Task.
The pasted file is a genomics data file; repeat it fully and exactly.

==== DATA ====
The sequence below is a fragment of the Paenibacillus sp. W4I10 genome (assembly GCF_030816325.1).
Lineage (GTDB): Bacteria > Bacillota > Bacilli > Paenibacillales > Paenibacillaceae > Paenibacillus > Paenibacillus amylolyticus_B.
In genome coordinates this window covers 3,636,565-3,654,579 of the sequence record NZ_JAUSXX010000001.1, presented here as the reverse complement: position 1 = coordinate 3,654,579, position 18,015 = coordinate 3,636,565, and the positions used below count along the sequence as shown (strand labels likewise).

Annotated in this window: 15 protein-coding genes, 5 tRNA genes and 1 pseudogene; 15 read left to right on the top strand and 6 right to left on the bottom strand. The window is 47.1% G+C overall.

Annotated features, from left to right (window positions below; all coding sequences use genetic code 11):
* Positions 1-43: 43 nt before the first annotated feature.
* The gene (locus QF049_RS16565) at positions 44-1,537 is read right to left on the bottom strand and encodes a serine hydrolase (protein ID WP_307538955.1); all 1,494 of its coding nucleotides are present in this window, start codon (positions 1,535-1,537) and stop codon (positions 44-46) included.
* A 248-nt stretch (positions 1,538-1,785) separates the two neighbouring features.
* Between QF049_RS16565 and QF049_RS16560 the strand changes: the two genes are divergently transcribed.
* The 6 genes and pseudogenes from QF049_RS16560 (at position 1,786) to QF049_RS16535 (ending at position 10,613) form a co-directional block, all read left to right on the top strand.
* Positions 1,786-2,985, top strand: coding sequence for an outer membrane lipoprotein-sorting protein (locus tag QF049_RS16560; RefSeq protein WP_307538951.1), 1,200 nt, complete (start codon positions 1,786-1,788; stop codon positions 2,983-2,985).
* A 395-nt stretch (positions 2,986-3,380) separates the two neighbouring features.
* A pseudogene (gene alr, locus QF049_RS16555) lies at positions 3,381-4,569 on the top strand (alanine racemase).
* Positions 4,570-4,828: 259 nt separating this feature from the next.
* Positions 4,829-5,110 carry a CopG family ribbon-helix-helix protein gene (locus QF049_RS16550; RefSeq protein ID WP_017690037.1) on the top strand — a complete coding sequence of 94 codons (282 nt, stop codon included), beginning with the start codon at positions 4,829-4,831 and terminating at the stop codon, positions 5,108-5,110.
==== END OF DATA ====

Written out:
The sequence below is a fragment of the Paenibacillus sp. W4I10 genome (assembly GCF_030816325.1).
Lineage (GTDB): Bacteria > Bacillota > Bacilli > Paenibacillales > Paenibacillaceae > Paenibacillus > Paenibacillus amylolyticus_B.
In genome coordinates this window covers 3,636,565-3,654,579 of the sequence record NZ_JAUSXX010000001.1, presented here as the reverse complement: position 1 = coordinate 3,654,579, position 18,015 = coordinate 3,636,565, and the positions used below count along the sequence as shown (strand labels likewise).

Annotated in this window: 15 protein-coding genes, 5 tRNA genes and 1 pseudogene; 15 read left to right on the top strand and 6 right to left on the bottom strand. The window is 47.1% G+C overall.

Annotated features, from left to right (window positions below; all coding sequences use genetic code 11):
* Positions 1-43: 43 nt before the first annotated feature.
* The gene (locus QF049_RS16565) at positions 44-1,537 is read right to left on the bottom strand and encodes a serine hydrolase (protein ID WP_307538955.1); all 1,494 of its coding nucleotides are present in this window, start codon (positions 1,535-1,537) and stop codon (positions 44-46) included.
* A 248-nt stretch (positions 1,538-1,785) separates the two neighbouring features.
* Between QF049_RS16565 and QF049_RS16560 the strand changes: the two genes are divergently transcribed.
* The 6 genes and pseudogenes from QF049_RS16560 (at position 1,786) to QF049_RS16535 (ending at position 10,613) form a co-directional block, all read left to right on the top strand.
* Positions 1,786-2,985, top strand: coding sequence for an outer membrane lipoprotein-sorting protein (locus tag QF049_RS16560; RefSeq protein WP_307538951.1), 1,200 nt, complete (start codon positions 1,786-1,788; stop codon positions 2,983-2,985).
* A 395-nt stretch (positions 2,986-3,380) separates the two neighbouring features.
* A pseudogene (gene alr, locus QF049_RS16555) lies at positions 3,381-4,569 on the top strand (alanine racemase).
* Positions 4,570-4,828: 259 nt separating this feature from the next.
* Positions 4,829-5,110 carry a CopG family ribbon-helix-helix protein gene (locus QF049_RS16550; RefSeq protein ID WP_017690037.1) on the top strand — a complete coding sequence of 94 codons (282 nt, stop codon included), beginning with the start codon at positions 4,829-4,831 and terminating at the stop codon, positions 5,108-5,110.